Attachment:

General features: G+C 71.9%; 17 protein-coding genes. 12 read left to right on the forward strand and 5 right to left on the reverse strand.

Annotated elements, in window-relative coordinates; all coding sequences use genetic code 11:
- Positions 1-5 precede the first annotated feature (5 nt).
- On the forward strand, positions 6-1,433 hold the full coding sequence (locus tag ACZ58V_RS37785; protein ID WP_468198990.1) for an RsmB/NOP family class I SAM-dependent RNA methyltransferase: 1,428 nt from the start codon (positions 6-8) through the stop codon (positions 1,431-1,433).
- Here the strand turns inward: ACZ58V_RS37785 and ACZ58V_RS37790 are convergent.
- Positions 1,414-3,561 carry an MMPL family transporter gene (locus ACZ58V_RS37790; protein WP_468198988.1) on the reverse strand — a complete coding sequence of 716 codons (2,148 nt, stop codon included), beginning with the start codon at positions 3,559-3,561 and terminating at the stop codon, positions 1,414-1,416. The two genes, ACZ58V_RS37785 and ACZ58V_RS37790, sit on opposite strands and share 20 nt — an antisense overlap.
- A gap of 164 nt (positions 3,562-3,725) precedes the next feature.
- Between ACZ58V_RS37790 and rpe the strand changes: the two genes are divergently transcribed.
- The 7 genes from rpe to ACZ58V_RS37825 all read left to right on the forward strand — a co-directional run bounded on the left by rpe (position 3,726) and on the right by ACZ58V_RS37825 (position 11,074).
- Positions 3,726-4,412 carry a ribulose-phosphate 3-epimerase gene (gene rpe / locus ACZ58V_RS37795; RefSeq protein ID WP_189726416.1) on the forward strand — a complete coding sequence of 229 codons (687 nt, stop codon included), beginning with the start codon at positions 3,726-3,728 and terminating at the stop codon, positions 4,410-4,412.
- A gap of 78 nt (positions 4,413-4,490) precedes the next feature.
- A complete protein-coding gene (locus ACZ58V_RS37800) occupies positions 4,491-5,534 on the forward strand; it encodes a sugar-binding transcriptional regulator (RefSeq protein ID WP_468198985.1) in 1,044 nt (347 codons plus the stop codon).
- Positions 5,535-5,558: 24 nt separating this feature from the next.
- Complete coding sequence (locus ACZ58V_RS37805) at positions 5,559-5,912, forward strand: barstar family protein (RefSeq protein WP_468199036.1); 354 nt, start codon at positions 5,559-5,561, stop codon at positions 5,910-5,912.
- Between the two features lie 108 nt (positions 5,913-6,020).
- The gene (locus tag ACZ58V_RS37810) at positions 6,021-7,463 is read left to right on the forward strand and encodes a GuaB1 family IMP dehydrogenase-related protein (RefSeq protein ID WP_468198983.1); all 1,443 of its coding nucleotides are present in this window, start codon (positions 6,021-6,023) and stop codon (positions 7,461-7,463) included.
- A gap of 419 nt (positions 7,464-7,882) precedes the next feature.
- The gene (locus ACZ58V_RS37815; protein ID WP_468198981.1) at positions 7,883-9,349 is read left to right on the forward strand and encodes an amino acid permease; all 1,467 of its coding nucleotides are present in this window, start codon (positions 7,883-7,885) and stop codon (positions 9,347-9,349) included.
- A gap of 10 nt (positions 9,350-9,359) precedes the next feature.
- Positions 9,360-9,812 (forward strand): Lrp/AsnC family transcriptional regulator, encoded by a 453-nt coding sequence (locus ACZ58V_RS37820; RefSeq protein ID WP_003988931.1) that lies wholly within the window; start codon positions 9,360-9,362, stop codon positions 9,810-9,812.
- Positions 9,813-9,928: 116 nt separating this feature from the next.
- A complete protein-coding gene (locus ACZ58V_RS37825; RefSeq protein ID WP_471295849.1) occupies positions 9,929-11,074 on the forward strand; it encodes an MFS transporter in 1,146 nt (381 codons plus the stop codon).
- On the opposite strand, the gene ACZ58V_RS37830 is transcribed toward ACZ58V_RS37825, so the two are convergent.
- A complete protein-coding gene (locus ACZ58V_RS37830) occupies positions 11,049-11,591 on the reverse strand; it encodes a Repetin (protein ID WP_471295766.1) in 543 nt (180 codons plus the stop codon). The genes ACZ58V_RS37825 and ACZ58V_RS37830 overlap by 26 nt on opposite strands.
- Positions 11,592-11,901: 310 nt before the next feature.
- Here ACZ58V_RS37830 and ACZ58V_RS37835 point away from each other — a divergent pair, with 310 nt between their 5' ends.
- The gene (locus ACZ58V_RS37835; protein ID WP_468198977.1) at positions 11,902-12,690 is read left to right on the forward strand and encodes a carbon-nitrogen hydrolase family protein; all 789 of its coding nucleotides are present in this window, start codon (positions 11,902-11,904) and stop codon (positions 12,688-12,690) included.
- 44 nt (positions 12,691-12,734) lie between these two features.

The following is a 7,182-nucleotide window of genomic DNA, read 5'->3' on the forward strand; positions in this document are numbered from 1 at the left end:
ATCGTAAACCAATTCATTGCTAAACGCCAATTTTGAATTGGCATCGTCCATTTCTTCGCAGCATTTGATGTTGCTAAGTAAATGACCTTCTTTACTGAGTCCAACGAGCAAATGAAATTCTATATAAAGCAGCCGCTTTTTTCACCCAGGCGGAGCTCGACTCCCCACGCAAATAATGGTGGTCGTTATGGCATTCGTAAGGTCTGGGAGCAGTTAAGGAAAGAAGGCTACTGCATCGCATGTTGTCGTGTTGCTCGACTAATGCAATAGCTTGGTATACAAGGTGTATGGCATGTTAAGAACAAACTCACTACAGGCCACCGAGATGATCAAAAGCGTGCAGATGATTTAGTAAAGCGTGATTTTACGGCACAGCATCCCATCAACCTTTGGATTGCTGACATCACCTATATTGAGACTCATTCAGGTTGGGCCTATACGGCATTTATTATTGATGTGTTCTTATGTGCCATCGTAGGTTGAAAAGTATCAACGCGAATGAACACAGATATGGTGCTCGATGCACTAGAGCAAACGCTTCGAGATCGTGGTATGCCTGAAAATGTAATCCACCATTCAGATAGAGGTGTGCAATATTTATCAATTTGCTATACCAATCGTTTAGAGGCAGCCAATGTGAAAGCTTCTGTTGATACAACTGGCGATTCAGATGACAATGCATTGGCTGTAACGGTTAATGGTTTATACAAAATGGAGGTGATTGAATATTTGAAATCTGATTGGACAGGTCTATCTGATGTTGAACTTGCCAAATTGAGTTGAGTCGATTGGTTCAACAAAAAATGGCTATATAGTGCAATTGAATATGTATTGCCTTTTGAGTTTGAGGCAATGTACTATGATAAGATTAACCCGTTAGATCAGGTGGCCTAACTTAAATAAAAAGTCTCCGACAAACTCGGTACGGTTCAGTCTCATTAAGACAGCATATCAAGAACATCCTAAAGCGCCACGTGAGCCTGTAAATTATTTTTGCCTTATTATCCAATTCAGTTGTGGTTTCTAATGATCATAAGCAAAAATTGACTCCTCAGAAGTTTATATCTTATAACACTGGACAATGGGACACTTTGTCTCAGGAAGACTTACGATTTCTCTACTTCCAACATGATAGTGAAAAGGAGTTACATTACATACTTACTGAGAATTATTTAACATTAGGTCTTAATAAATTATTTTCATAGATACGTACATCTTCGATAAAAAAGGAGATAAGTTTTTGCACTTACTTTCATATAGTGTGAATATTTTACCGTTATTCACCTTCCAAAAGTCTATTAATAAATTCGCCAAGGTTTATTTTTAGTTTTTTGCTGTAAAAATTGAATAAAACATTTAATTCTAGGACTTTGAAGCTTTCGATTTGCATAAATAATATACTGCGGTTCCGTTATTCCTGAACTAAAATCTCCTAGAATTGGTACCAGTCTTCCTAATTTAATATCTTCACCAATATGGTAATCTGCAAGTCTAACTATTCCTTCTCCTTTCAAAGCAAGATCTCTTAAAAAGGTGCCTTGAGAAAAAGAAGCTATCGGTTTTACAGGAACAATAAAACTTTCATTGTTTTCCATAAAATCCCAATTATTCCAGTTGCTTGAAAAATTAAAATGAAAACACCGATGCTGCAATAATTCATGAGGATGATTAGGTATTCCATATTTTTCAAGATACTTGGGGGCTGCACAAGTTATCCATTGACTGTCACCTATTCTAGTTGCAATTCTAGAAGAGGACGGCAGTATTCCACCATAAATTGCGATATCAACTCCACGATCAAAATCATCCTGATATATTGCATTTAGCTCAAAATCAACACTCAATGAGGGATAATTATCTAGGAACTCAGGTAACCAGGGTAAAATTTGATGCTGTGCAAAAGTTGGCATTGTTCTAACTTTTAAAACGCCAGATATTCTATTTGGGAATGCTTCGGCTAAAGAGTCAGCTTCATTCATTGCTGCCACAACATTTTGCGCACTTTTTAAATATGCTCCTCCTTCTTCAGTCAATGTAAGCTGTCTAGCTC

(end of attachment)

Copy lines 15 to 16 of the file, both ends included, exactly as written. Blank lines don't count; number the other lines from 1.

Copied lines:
- Between the two features lie 108 nt (positions 5,913-6,020).
- The gene (locus tag ACZ58V_RS37810) at positions 6,021-7,463 is read left to right on the forward strand and encodes a GuaB1 family IMP dehydrogenase-related protein (RefSeq protein ID WP_468198983.1); all 1,443 of its coding nucleotides are present in this window, start codon (positions 6,021-6,023) and stop codon (positions 7,461-7,463) included.